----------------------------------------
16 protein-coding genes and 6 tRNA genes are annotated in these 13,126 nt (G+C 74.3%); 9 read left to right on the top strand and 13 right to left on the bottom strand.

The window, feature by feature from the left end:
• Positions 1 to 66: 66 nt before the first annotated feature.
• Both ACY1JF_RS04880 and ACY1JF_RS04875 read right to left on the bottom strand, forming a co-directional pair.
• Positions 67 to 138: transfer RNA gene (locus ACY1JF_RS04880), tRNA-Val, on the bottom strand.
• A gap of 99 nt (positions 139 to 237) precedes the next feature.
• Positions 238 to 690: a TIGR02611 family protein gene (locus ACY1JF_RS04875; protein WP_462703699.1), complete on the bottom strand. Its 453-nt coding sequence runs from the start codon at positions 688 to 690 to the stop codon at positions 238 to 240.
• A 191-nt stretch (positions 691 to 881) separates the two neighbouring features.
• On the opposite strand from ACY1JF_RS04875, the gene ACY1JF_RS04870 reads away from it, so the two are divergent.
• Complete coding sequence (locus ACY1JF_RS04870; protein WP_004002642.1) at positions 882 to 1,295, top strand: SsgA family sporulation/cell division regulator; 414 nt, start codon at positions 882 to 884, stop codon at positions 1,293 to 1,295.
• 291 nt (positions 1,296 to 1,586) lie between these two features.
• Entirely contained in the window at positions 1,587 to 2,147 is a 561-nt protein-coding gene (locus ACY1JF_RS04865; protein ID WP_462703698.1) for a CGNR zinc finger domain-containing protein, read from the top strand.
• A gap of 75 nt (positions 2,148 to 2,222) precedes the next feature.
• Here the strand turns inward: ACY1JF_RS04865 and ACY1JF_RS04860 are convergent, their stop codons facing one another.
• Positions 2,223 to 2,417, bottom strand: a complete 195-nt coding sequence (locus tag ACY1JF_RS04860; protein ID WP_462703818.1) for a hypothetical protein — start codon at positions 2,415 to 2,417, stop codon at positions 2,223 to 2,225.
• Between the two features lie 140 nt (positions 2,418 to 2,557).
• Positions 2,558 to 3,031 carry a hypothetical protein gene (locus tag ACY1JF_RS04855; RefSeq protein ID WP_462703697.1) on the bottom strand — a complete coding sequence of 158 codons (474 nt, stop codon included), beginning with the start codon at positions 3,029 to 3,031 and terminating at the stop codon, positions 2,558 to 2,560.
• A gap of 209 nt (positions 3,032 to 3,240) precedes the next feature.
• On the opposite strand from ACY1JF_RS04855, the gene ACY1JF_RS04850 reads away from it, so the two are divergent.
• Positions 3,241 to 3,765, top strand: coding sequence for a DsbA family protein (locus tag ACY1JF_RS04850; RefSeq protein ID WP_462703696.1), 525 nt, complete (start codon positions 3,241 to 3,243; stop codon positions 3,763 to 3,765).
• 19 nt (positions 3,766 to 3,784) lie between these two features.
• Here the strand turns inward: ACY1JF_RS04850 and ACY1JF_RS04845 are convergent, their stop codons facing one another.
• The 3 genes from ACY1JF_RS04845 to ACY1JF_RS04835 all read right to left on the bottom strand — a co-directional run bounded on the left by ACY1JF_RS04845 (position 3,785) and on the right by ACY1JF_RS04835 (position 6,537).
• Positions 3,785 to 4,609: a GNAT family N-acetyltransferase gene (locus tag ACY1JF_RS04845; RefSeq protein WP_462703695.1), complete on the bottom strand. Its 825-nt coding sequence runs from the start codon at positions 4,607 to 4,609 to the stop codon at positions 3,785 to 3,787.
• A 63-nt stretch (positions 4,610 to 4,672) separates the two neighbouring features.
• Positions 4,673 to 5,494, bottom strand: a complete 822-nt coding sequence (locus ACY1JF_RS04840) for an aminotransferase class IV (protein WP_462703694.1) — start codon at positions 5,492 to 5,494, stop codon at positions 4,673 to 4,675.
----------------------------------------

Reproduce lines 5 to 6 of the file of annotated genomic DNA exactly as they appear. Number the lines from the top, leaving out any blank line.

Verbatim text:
• Positions 67 to 138: transfer RNA gene (locus ACY1JF_RS04880), tRNA-Val, on the bottom strand.
• A gap of 99 nt (positions 139 to 237) precedes the next feature.